For the longest time, I have been interested in seeing the San Francisco Bay marshlands be restored -- a large amount of what once was the bay's marshlands are currently salt evaporation ponds, and although there is a push to restore them back into wetlands, part of me is naggingly concerned by all the repercussions of such a decision.
We need salt. Salt for chemicals and plastics and water treatment and road de-icing, and, of course, for food; the demand isn't going away anytime soon. So where is all our salt going to come from?
The answer, of course, is "somewhere else", but that means we are simply moving the problem elsewhere *AND* using more resources to have the salt delivered to us. In that sense, you have to be careful that well-meaning US environmentalism doesn't become an extension of the "not in our neighborhood" attitude that pervades so much of the United States, compounding one ecological disaster with another potentially greater one elsewhere.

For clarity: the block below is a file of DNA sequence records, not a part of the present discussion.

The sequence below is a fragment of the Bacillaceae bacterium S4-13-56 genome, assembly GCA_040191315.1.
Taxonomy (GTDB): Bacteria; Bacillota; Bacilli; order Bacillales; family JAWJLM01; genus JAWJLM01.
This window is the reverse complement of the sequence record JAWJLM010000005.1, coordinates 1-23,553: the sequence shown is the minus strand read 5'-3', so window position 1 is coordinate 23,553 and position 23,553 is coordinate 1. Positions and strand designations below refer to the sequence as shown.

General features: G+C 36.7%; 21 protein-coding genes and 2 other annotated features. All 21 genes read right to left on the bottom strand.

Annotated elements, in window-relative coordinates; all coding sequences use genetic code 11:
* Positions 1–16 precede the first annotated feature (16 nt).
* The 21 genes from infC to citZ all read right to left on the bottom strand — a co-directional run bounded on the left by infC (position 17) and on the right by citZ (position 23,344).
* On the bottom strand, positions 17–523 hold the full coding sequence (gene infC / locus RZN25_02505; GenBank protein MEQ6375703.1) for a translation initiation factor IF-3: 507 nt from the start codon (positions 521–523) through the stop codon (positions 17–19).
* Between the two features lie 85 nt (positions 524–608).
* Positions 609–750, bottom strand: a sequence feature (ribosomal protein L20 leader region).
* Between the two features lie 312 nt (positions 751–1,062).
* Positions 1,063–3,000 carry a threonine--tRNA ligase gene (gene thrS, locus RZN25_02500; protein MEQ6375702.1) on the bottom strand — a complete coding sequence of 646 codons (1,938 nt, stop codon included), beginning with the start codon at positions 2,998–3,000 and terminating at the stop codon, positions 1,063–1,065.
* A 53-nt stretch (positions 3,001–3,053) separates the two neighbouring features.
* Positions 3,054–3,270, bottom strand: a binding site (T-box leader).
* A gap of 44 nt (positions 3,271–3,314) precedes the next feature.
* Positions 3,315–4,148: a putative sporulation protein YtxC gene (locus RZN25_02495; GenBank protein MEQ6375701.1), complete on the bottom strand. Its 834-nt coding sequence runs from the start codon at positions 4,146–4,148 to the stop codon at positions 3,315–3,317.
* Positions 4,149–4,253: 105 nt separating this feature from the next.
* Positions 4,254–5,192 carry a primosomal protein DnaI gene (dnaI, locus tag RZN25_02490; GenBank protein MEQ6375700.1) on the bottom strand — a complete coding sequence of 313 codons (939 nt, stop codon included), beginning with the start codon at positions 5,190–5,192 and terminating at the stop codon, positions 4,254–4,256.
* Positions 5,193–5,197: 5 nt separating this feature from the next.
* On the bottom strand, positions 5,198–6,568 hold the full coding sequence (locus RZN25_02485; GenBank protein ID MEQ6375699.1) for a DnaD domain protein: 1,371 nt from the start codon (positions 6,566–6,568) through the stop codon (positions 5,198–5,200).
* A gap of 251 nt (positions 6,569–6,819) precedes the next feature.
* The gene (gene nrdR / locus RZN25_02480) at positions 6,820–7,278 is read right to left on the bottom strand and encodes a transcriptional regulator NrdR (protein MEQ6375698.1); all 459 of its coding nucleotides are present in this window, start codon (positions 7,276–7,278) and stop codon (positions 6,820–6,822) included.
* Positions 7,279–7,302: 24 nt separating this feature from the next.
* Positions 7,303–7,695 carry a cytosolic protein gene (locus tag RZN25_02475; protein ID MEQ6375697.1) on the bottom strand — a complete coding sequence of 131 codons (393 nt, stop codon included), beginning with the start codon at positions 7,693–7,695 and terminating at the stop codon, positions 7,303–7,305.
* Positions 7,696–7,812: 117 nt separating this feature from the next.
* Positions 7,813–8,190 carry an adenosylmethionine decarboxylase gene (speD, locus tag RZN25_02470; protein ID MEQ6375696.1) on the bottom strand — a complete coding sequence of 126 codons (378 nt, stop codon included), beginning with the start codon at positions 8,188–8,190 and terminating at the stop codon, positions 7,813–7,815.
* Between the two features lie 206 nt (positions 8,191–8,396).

Conservation is closely tied to efficiency -- using as few resources as possible in the most efficient manner possible.Free trade, however, creates economic efficiencies at the cost of environmental inefficiencies, for there is nothing more environmentally destructive in this world as the simple act of getting from here to there.
So, yes, save the wetlands and the forests by all means, but make sure you are saving them predicated upon greater efficiencies. Do more with less. Make goods closer to where they are consumed. Produce more with less impact, less waste, and less energy. Recycle. Deliver commodities in cleaner, more efficient ways. Only by addressing such issues can environmentalists truely achieve their higher goals.